What’s new in the cinema – “Cascadeuses”: the double that women plug remains in the shadows – culture


They allow themselves to be beaten, beaten, thrown down the stairs: in the film, the doubles play pure victims much more often than their male counterparts. The Swiss documentary “Cascadeuses” by Elena Avdija gets to the bottom of the stunts of the victims.

In real life, Petra Sprecher is extremely defensive and witty, and not just when she talks. She for years she has worked in Los Angeles as a stuntman.

He started with the Basilisk youth circus in Basel. As a trapeze artist for Cirque de Soleil, he became a star in the world.

Woman with short hair, dark underneath, light curly hair, puts on makeup in the mirror.


Among other things, Petra Sprecher worked on “Aeon Flux” as Charlize Theron’s stunt double and training partner.

Band Apart Movies

Later he went to Los Angeles and flew through the air as a stunt double in productions such as “Flight” with Denzel Washington, in “Pirates of the Caribbean” or in “Eagle Eye”.

Looking for female victims

But soon the “Flying Acts” in Hollywood became rarer, and little by little they sought out female victims for crime films: “Then you are the one who is raped, beaten, pushed down the stairs…”, says Petra Sprecher.

Suddenly, the sovereign elegance of the circus performer is no longer required, but a convincing victim attitude. No straight knees, but a believable drop.

Struck ready for the movie

The experience that Petra Sprecher had only a few years later in Los Angeles is the daily life of French stuntwomen, the “Cascadeuses”. Together with Petra Sprecher, you are at the center of Elena Avdija’s Swiss documentary.

Elena Avdija remembers with a smile that she originally started her film project out of a fascination with the hard work of stunt women.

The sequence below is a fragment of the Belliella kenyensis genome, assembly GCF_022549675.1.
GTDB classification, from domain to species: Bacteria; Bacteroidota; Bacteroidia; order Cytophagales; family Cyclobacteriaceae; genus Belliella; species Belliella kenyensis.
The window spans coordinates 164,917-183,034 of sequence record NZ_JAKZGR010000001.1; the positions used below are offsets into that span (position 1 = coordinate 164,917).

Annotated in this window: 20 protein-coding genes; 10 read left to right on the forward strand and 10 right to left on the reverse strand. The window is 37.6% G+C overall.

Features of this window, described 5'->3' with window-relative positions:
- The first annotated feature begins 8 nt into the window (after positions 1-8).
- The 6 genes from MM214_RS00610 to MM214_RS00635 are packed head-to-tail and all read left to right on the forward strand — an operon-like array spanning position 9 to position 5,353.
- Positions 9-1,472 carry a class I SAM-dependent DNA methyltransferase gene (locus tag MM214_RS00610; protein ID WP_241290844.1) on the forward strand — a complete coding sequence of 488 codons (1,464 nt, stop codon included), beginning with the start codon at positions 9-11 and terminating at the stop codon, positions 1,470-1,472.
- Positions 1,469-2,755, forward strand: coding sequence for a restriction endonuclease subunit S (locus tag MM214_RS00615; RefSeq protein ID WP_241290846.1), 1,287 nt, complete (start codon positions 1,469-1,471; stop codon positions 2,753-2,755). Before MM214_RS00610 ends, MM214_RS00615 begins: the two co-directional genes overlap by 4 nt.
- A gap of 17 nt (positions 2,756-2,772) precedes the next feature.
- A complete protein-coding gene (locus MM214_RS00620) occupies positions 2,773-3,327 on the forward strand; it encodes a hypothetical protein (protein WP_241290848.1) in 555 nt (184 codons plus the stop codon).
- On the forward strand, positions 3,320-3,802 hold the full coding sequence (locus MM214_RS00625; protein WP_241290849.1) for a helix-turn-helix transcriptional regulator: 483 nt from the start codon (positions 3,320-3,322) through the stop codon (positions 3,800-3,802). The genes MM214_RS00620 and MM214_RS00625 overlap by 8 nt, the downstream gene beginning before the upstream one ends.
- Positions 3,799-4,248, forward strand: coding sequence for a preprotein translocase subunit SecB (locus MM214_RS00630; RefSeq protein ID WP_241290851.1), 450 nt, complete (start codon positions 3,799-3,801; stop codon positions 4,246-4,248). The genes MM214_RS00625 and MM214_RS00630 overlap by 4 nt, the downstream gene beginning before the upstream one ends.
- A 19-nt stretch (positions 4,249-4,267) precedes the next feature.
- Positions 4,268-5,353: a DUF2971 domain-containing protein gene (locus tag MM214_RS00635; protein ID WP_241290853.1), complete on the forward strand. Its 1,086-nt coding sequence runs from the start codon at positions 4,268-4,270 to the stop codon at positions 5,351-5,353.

But then he quickly realized that these were predominantly female victims of violence. And that until now hardly anyone has noticed this significant side of the film industry.

The stunt doubles in the shadows

Therefore, she was interested in what remained in the dark, says Elena Avdija. Anything that is shot so grandly for the movies requires stuntmen to stay in the blind spot: “Stunts are part of movie magic. The way they are made must remain invisible, that is why the specialists remain in the shadows. And in the shadow of the shadow are the doubles.”

Several women in the gym are holding sticks, bent over.  A young man in the middle.


Hard Training: The documentary also shows how much hard work goes on behind the scenes.

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The question of who suffers more violence and how the female body is portrayed on screen quickly arises, says Elena Avdija. In her documentary “Cascadeuses” she shows him in a chilling montage of sacrificial stunts in a whole series of European films.

The script dictates the body image.

Women are raped, beaten, dragged by the hair, run over or strangled. These are not scenes from extreme movies, but from normal TV and movie dramas.

on the right an older woman with her hair tied up in a T-shirt, on the left a man with his hands in the air.  In a parking lot.


The script dictates: the specialists execute. The film centers on stunt doubles Virginie, Petra, and Estelle.

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Of course, the doppelgangers reinforce these body images with their heroic efforts. The documentary filmmaker also sees it that way. But there is the issue of empowerment. Stunts have no influence on scripts, often not even knowing exactly what is required until shortly before shooting begins.

Control over how the female body is staged and represented in general rests with the filmmakers and screenwriters, says Elena Avdija. She speaks in a masculine way: “These are still male-dominated professions.”

Theatrical release: 11.17.2022

SRF 2 culture, arts in conversation, November 17, 2022, 9:03 am

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